In my last article I explored why high-performing teams and technology-driven organisations are leveraging an investment in resilience to augment their ability to evolve business-critical systems quickly. Resilience is the key to being able to be agile and reliable, or secure. In this article I’m going to show you how to get started gradually by investing in your own system’s resilience capacities through 7 properties that you can start developing today.
Invest in Resilience Capacities
The good news is that investing in resilience can start gradually. In fact I’d argue that the hardest thing is the switch in mindset from “It must work” to “It will fail, we need to be better at preparation for that”. This mindset change is the force behind the cultural change in your approach to resilience and reliability. In parallel you can then start to focus on what are the systemic capacities that you can invest in developing to improve reliability and security while maintaining and improving your speed of delivery, such as:
- Developing and improving your capacity to anticipate.
Can we see problems coming? What signals are we looking out for?
- Developing and improving your capacity to synchronize.
When we anticipate something, how do we bring the right resources to bear?
- Developing and improving your capacity to respond.
With our resources in play, how do they respond? How effective are those responses?
- Developing and improving your capacity to learn.
Given how we anticipate, synchronize and respond to inevitable problems with reliability and security, how do we better learn from and promulgate those learnings in the most effective way across the organisation?
In a future article we’ll dive into some of the strategies we’ve seen working to develop these capacities in different real-world contexts. For now, let’s dive a little deeper into how you can develop those capacities for the challenge of system reliability.
Develop Resilience Properties for a Specific Goal
In my experience there are 7 key measurable properties that you can develop across your business-critical socio-technical systems to improve your resilience for a given concern, i.e. Reliability. Those 7 properties can be best expressed as a set of questions we can ask about a desirable systemic quality, call it X for now, we are looking to develop with resilience:
- How do we define X?
- How do we observe X?
- How do we explore X?
- How do we fix/improve X?
- How do we continuously verify X?
- How do we learn with regards to X?
For the case of developing your system’s reliability, you would interpret these 7 properties as:
- How do we define reliability?
- How do we observe reliability?
- How do we explore reliability?
- How do we fix/improve reliability?
- How do we continuously verify reliability?
- How do we learn with regards to reliability?
For each new desirable systemic quality that you wish to develop you build a plan that purposefully invests in developing each of these properties for that quality. As you iterate over those plans you are looking to gradually and measurably invest in developing your socio-technical system’s resilience capacities.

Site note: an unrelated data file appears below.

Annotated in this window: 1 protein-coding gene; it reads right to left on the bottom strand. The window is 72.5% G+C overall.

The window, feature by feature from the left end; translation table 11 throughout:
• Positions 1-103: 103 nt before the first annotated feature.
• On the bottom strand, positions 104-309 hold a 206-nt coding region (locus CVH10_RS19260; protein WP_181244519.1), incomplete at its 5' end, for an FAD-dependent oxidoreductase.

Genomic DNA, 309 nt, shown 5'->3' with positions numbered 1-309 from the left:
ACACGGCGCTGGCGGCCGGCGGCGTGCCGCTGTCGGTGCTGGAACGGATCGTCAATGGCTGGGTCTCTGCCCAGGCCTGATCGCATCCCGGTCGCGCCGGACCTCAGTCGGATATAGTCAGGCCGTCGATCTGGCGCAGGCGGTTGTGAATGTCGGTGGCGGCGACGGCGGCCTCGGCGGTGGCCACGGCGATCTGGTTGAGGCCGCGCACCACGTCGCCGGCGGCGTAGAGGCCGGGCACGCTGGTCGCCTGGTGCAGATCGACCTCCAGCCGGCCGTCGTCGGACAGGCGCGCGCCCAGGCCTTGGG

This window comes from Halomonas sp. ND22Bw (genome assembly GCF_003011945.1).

In this article you’ve learned about the 4 resilience capacities that you can invest in to gain the advantages of speed of delivery, while not sacrificing crucially important concerns such as reliability and security. Those capacities can be improved and evolved for reliability and security by building concrete plans to define, observe, explore, fix/improve, continuously verify and learn; the 7 properties to develop for resiliency in a particular area.
In future articles I’ll explore some concrete approaches to developing each of these resilience properties in specific contexts, such as tips for developing reliability in a FinTech environment.
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Russ Miles, a Lead Associate of esynergy, is on a mission to help organisations establish agile, reliable, secure and, ultimately, resilient and humane socio-technical systems that enable all stakeholders, from the users and customers to the builders and operators, to thrive inside and outside of those systems.
Russ is currently a lead engineer with Segovia Technology at Crown Agents Bank where his team develop the payment and foreign exchange systems that help incredible organisations such as the UN and Save the Children distribute much-needed funds to hard to reach countries and markets.Russ is co-founder of the free and open source Chaos Toolkit project. He’s also an international consultant, trainer, speaker, and author. He is a recognised expert in Chaos Engineering and has contributed to “Chaos Engineering: System Resiliency in Practice” from O’Reilly Media as well as having written “Learning Chaos Engineering”, also by O’Reilly Media, where he explores how to build trust and confidence in modern, complex systems by applying chaos engineering to surface evidence of system weaknesses before they affect your users.